“Americans have turned yoga into an exercise ritual, a means of focusing attention, and an avenue to longer life and greater health. Many Americans attempt to deny or minimize the spiritual aspects of yoga — to the great consternation of many in India. When Christians practice yoga, they must either deny the reality of what yoga represents or fail to see the contradictions between their Christian commitments and their embrace of yoga. The contradictions are not few, nor are they peripheral. The bare fact is that yoga is a spiritual discipline by which the adherent is trained to use the body as a vehicle for achieving consciousness of the divine.” – Al Mohler, The Subtle Body: Should Christians Practice Yoga?

So is “Christian yoga” okay? No, not for me. All that is doing is “Christianizing” what I consider to be a spiritual practice contrary to what the Bible teaches. The meditation element may be Christ-centered, but the practice of yoga itself is rooted in the worship of something other than the One, True and Living God.

In Romans 12, it says, “Therefore I urge you, brethren, by the mercies of God, to present your bodies a living and holy sacrifice, acceptable to God, which is your spiritual service of worship.  And do not be conformed to this world, but be transformed by the renewing of your mind, so that you may prove what the will of God is, that which is good and acceptable and perfect.”

For me, it does not matter the popularity of yoga. I don’t want to live as someone conformed to this world, even in a so-called Christian yoga class. I believe stretching is beneficial, but I can perform stretches without the unnecessary spiritual baggage from yoga.

naomi wolf quote

“When I feel compelled to criticize my body, I imagine my daughter saying the same thing about herself.” I have always been sensitive to the way my children view my weight loss, particularly my daughter. I don’t want her to see me as always dieting or unhappy with my body.

“…It’s not the media or skinny, out-of-proportion Barbie dolls or even peer pressure that is the No. 1 cause of body issues for young girls.

It’s their mothers.

“Moms are probably the most important influence on a daughter’s body image,” said Dr. Leslie Sim, clinical director of Mayo Clinic’s eating disorders program and a child psychologist. “Even if a mom says to the daughter, ‘You look so beautiful, but I’m so fat,’ it can be detrimental.”

USA Today, Experts: Mom has biggest impact on girls’ body image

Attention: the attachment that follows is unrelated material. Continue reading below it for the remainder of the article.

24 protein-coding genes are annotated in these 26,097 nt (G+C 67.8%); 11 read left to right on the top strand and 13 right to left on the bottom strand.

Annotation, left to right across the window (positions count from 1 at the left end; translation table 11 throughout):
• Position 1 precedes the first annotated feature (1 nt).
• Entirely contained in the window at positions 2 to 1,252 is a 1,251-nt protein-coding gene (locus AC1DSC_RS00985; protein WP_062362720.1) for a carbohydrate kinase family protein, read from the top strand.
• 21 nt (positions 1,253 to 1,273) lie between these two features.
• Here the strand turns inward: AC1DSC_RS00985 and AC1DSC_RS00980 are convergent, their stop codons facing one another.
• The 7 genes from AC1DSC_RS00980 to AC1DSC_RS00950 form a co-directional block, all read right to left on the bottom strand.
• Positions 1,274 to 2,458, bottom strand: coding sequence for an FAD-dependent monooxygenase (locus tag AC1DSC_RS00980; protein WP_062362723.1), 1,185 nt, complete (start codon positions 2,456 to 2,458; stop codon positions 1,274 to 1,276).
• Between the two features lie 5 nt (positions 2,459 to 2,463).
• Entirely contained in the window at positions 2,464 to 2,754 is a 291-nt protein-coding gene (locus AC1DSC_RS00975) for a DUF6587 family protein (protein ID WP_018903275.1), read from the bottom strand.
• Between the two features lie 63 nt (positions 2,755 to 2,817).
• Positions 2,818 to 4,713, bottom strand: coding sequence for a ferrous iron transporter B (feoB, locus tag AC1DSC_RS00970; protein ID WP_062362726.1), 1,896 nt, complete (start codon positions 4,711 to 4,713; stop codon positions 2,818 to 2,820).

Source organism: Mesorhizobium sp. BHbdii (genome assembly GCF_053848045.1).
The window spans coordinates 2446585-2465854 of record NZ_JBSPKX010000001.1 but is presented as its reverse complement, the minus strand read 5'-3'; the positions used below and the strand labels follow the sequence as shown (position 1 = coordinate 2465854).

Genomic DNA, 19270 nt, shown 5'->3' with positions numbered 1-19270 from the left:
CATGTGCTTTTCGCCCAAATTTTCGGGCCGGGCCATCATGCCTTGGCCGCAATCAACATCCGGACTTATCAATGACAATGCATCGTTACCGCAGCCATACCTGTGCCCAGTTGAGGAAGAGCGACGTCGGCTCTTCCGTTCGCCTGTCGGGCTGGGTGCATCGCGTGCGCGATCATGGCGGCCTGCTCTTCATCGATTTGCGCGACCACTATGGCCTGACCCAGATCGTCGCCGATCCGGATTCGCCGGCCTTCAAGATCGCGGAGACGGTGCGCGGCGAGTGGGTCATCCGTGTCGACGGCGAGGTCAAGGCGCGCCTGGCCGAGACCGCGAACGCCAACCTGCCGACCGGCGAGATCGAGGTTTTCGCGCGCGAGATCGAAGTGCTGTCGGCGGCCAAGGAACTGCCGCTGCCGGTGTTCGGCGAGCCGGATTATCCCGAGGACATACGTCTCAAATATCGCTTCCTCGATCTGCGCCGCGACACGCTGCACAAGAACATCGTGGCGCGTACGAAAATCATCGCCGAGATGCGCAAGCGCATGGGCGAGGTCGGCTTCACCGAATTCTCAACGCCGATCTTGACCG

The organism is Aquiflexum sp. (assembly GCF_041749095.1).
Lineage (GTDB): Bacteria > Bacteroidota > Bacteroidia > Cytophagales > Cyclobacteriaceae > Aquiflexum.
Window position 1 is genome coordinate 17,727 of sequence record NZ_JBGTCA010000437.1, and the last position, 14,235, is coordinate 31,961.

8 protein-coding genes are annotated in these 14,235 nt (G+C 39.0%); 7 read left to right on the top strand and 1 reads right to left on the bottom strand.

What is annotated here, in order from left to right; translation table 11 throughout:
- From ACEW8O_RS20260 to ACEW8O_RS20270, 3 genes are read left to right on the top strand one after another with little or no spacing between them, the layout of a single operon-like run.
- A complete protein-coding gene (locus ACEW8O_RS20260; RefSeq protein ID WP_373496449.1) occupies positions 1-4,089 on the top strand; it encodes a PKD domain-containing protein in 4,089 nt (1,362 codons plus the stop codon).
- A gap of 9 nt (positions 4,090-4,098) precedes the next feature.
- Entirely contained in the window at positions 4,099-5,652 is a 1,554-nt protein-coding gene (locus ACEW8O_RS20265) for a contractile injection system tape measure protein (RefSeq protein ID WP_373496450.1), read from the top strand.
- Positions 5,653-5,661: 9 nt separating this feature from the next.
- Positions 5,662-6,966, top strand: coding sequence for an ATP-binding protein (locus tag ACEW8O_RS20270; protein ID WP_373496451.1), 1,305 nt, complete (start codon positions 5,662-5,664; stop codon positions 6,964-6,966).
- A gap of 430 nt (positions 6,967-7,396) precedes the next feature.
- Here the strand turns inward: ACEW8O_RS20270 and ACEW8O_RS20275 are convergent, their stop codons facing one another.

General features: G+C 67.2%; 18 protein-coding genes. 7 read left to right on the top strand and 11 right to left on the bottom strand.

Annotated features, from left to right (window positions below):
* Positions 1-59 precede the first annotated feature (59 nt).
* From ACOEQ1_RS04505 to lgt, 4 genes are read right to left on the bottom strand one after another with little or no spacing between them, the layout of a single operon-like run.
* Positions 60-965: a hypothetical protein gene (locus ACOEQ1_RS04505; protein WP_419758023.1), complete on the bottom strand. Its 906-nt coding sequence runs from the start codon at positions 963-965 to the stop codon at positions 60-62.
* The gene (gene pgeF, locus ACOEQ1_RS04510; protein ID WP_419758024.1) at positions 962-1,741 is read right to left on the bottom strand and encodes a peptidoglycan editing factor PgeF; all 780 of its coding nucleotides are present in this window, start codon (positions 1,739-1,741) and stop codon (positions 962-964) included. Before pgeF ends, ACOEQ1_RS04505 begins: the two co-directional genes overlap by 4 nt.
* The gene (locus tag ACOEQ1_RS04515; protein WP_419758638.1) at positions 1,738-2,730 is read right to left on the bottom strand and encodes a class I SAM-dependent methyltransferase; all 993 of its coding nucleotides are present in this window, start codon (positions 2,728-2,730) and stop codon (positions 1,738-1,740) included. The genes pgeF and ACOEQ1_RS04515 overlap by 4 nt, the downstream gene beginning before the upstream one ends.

So what am I doing to help my children develop a healthy body image and self-esteem?

  1. I consider the word “diet” to be a four-letter word. I eat healthy. I try to eat clean, unprocessed foods as much as possible. I am not on a diet. No foods (or categories of foods) are off-limits. My family talks about the different types of foods, foods that help you become strong and healthy, sugar and why it is not as good for you, and so on. I am striving to help them learn why some foods make you feel better than other foods.
  2. I workout to be strong. I love my home workouts and going to the gym. Instead of viewing exercise as a means to lose weight or burn off whatever treat I have eaten recently, it’s just part of our daily routine. The day I heard my daughter say, “wow, mama, you are so strong!” – those words just made my day. My children want to learn to exercise like my husband and me, so I am teaching them how to use the TRX and inviting them to join me in my workouts.
  3. I have to capture my negative thoughts and remind myself of the truth. I went clothes shopping today and the dressing room experience was a little depressing. The mirrors in the dressing room did not reflect back the image I wanted to see. Rather than complain about my body, I redirected my thoughts to remind myself I AM happy with my body and my current size. Those clothes didn’t flatter me as much as I had hoped, but that made it easier to decide which items to buy.
  4. I write encouraging post-it notes for my children. I tell them often they are beautiful, God loves them, and I am proud of them for a certain skill/achievement.

    “Be careful how you speak to your children, one day it will become their inner voice.” ~ Peggy O’Mara

  5. I’m learning to love my own body. I am created in the image of God, capable of more than I ever realized and I’m grateful God has given me the ability to be active. “I praise you, for I am fearfully and wonderfully made. Wonderful are your works; my soul knows it very well.” (Psalm 139:14) Rather than just focus on the parts of my body I would like to change, I am getting into a daily habit of reminding myself what I do like about myself.

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Atomic Beef and Broccoli